On Saturday last a grand concert was held in the above school, promoted by Mr J Hambleton and family on behalf of trust funds. The affair was a complete success and was a striking demonstration of what untiring zeal can accomplish. The spacious schoolroom was crowded to excess, and the concert itself was worthy of the great company. The room had been tastefully decorated, and presented a nice appearance, a striking motto, "Welcome," in the forefront adding to the beauty of the decorations. Mr E. W. Allen, of Lee Mount, presided, and was suitably introduced by the Rev. J Barnes. In the course of an interesting address, the Chairman said he appeared before them with mingled feeling of pleasure and diffidence. His experience was of so limited character, yet he regarded it as a great honour to be called upon to preside over such a successful gathering and in so worthy a cause. All honour was due to those who gave of their time and substance to promote such gatherings in the interest of the great work of the church. We must not overlook the fact that our boys and girls of today are the men and women of the future, and it was highly essential that they should receive a good moral and religious education in their youth. He was aware that there was a growing disposition in the minds of our young men today that that they became too big for the school, but after all, they who received a sound training in the Sabbath schools made the best citizens. He trusted their labours would continue to be successful , and that night's proceeds would be sufficient to help them in carrying on of this great work. The programme opened with a finely executed overture on the piano by Messrs Er and Ellis Sidebottom, which was much appreciated. Mrs J. Bradbury sang, by request, "See yon rose," and her rendering was a great success. Miss B. Hambleton gave an excellent interpretation of that pathetic poem "The newsboy's debt," and Mr W. Jepson was applauded for Gounod's song, "The guardian angel." Mr G.A. True, of Hyde, a humourist of no mean order, had a good reception in his clever arrangement of a medley of songs, and the audience insisting on his return, he responded with "Things made very lively," which completely touched the risibility of the audience. Miss R. Hindle sang "The Holy City," and it is some time since we heard this beautiful song so well sung. Miss Hindle has a good future and we wish her success. Councillor A. Garside and Mr F. Platt did full justice to the duet, "Battle Eve," and their excellent rendering provoked much applause. Miss Henneker also sang "the vales of Arklow" in a most praiseworthy manner, and Mr W. Booth was quite at home in the humorous song, "Riley did it" and was enthusiastically recalled. Councillor A. Garside sang "Because of you" and his rendering won the admiration of his auditors. Miss K. Robertson's song, "Home, dearie home," was also greatly appreciated, and the plaudits she received were richly deserved. A special feature in the programme were several miscellaneous selections by the Old Glossop Handbell Ringers, which created much pleasure, and these instrumental were recalled on each occasion. Mr G. A. True's humorous sketch, "The wedding party," was given in his most inimitable style, and greatly enhanced his reputation in this department of the entertainment. Miss Hennifer also sang "Songs we used to sing" in a meritorious manner, and was deservedly applauded. An interval was now taken for refreshments, and ample justice was done to the various delicacies which were supplied by an army of ladies most anxious to please. Upon the programme being resumed an overture by Mr W. Hambleton (violin) and Mr Er Sidebottom (piano) was rendered with pleasing effect, and Miss K. Robertson gave a very sweet interpretation of the song "Some day." Mr W. Booth was again encored for his humorous song, "I took it off," and responded with "Didn't get to look at 'em." Miss Hambleton's recital of "Billy's rose" was very much appreciated and Mr F. Platt sang "out of the deep" in his best style, and made a good impression. Mr G.A. True concluded his engagement with a humorous Scotch song, in which he gave an excellent interpretation of the pipes. Miss R Hindle sang "Killarney," and maintained her reputation by her sweet expression. Mrs Bradbury's song, "For the children's sake," was worthy of every appreciation and would doubtless have ensured a recall, but for the late hour. Mr Jepson sang "I seek for thee in every flower," in a pleasing manner, and was well received. Mr Er Sidebottom, A.L. and V.C.M., accompanied, and, it is needless to say, these duties were performed in a most accomplished manner. Votes of thanks to the chairman, artistes, and promoters terminated the gathering, successful in all its aspects, the proceeds amounting to the respectable sum of about £16.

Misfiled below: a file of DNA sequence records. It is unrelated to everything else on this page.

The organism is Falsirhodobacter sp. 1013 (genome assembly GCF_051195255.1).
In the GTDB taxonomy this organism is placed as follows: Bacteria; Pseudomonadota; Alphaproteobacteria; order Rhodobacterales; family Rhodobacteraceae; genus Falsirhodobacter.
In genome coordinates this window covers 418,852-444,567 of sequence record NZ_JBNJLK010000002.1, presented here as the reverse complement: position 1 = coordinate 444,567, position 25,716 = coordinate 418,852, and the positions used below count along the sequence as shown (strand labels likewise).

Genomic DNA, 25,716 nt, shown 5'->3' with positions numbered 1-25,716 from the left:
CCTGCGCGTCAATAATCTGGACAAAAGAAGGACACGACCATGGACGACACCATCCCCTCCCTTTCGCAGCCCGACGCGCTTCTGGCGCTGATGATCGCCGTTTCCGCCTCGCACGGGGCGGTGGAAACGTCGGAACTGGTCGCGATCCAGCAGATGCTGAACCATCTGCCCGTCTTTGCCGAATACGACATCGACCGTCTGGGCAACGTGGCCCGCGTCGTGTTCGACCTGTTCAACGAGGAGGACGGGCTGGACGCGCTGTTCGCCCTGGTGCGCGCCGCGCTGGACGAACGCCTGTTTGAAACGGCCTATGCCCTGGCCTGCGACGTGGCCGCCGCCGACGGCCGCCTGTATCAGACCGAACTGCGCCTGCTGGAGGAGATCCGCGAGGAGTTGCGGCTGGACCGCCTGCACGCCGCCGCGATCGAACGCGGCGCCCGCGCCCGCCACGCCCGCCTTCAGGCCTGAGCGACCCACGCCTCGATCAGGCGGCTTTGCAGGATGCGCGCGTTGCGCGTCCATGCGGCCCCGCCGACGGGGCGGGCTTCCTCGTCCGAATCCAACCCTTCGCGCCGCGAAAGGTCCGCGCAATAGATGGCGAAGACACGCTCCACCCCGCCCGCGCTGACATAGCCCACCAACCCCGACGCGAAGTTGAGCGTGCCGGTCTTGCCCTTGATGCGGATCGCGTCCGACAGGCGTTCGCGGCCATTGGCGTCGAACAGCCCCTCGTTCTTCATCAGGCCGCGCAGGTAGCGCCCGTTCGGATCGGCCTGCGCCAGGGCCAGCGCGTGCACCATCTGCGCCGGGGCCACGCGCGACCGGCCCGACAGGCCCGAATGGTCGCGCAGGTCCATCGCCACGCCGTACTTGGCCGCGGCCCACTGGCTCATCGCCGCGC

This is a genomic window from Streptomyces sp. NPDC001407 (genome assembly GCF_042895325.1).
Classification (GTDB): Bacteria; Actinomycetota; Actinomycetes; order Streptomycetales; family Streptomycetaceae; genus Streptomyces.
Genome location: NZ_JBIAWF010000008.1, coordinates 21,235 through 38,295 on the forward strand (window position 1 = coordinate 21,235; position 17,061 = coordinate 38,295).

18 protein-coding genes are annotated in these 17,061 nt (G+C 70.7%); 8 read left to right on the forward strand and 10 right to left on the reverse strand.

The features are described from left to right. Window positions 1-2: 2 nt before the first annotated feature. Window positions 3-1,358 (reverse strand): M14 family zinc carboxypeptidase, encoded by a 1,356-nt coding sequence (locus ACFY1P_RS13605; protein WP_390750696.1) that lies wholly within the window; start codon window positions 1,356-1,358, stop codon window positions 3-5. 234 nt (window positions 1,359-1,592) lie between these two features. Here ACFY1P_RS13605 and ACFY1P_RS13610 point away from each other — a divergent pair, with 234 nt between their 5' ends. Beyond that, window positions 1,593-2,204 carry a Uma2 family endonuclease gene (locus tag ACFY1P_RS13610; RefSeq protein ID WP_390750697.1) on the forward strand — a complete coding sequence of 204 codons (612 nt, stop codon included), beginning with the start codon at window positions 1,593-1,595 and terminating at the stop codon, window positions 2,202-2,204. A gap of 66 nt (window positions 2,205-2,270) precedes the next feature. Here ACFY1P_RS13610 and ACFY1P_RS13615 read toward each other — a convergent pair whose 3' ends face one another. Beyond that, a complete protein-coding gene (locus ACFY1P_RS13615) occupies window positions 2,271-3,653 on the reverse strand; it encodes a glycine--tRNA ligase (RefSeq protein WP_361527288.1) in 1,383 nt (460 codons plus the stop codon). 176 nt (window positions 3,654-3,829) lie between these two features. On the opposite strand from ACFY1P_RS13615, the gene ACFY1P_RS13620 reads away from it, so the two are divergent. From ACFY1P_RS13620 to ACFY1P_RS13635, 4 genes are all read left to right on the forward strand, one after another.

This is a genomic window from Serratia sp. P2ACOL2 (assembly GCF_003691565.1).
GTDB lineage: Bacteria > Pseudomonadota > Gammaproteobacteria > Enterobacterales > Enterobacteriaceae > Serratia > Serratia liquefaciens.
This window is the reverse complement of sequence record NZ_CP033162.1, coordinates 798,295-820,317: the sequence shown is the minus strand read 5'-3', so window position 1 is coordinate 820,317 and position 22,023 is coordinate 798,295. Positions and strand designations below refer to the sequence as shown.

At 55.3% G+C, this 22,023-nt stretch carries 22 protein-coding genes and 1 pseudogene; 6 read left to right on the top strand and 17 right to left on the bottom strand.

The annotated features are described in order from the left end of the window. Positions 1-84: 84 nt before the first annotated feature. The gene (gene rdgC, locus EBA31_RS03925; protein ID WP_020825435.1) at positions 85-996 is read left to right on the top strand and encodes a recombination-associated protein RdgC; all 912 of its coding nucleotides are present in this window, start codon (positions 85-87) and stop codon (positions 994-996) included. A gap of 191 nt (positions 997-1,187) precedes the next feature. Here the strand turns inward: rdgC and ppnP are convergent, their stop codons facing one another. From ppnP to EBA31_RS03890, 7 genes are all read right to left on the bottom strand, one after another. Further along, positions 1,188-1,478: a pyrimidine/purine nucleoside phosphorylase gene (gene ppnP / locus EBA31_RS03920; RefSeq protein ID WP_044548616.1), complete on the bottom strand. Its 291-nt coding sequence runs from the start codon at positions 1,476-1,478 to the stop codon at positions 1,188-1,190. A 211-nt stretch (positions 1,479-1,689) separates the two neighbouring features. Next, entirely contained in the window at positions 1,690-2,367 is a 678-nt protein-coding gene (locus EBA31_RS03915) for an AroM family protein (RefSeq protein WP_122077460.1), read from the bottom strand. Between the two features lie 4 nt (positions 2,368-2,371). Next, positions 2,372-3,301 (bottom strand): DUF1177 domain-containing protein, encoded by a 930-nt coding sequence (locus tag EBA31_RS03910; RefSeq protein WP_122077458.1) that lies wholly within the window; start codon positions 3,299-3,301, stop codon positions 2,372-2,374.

COLLECTORS' MONTHLY STATEMENTS
-- The collectors' monthly statements were read by the clerk as follows:-
MAINTENANCE OF LUNATICS -The clerk read the bill showing the cost for the maintenance of lunatics for the past three months to be £168 1s 9d.- Several members expressed their astonishment at the amount.- Mr Howton remarked that the same state of things had prevailed in connection with other unions; insanity was on the increase.
SEASONAL GIFTS - The master's
report contained acknowledgement of the following gifts for the
inmates at the new year:-